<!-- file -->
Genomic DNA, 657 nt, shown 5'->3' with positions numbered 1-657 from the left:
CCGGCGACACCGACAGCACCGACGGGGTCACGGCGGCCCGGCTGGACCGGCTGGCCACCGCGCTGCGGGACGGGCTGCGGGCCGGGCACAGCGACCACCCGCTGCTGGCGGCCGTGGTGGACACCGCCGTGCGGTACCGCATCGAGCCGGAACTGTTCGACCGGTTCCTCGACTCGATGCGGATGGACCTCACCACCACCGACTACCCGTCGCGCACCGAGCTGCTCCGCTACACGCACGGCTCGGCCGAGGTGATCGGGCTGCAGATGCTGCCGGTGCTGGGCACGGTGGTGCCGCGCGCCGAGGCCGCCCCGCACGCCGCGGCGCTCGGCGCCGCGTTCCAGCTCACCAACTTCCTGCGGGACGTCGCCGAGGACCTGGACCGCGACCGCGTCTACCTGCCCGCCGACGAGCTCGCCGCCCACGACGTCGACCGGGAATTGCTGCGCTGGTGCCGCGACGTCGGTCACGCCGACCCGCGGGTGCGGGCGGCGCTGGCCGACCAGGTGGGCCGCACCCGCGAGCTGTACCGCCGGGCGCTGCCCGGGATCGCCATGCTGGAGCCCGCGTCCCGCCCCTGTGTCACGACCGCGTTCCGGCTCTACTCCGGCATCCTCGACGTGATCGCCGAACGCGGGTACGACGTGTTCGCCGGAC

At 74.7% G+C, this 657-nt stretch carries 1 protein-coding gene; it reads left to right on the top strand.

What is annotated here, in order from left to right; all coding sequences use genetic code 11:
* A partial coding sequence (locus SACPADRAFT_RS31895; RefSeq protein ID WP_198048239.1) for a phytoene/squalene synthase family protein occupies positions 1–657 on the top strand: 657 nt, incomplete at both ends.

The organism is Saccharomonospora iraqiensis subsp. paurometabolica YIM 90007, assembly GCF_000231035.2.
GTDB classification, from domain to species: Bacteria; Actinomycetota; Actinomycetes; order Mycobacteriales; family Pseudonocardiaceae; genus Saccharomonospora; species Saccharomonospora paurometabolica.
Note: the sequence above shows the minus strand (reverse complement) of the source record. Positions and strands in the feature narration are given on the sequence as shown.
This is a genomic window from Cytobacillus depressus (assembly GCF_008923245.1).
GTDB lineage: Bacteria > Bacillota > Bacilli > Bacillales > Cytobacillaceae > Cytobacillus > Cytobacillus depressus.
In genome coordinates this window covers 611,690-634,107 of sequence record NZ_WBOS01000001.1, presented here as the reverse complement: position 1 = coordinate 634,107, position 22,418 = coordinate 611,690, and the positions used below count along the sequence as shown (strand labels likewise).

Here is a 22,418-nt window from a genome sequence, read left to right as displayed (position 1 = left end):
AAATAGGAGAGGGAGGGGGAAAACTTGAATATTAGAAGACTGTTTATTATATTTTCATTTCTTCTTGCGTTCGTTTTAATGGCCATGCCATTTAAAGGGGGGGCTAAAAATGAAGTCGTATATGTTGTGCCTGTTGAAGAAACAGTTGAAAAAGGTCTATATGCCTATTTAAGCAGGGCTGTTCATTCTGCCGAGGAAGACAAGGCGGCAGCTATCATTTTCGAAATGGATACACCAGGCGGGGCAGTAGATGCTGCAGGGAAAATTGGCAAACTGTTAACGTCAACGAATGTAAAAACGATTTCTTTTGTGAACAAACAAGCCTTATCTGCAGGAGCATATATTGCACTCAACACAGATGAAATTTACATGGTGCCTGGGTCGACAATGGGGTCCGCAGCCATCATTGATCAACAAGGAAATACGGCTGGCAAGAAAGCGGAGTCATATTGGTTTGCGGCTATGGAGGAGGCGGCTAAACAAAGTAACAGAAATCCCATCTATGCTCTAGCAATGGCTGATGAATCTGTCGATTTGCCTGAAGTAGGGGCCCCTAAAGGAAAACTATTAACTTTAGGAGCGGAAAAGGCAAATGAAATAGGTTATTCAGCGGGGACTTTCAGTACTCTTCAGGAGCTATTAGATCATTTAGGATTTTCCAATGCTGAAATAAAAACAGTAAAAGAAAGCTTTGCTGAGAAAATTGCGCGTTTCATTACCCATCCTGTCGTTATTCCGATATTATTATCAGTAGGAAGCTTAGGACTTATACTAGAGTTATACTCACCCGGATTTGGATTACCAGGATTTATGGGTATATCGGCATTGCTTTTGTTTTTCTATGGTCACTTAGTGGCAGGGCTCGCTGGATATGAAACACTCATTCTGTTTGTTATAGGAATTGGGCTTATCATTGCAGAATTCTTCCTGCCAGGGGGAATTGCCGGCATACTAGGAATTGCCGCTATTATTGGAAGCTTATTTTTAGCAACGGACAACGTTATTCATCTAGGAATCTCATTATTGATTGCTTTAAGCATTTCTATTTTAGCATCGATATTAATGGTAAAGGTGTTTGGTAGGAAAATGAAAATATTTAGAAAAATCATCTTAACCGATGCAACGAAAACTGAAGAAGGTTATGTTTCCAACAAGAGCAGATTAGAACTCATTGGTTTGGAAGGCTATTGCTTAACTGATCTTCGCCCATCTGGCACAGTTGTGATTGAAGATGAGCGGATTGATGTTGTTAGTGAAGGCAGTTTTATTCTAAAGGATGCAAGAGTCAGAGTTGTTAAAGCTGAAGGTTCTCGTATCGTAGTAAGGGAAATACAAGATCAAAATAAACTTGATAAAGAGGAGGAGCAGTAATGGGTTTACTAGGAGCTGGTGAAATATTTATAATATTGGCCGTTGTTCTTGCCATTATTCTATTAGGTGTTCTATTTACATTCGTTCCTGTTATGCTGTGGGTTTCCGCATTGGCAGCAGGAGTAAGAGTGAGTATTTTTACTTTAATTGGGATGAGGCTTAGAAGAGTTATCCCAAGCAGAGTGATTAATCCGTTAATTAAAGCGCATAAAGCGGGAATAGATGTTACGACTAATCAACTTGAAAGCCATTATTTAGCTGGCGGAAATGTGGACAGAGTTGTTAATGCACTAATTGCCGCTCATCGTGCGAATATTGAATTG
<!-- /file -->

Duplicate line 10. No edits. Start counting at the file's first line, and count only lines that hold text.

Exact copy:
GTDB lineage: Bacteria > Bacillota > Bacilli > Bacillales > Cytobacillaceae > Cytobacillus > Cytobacillus depressus.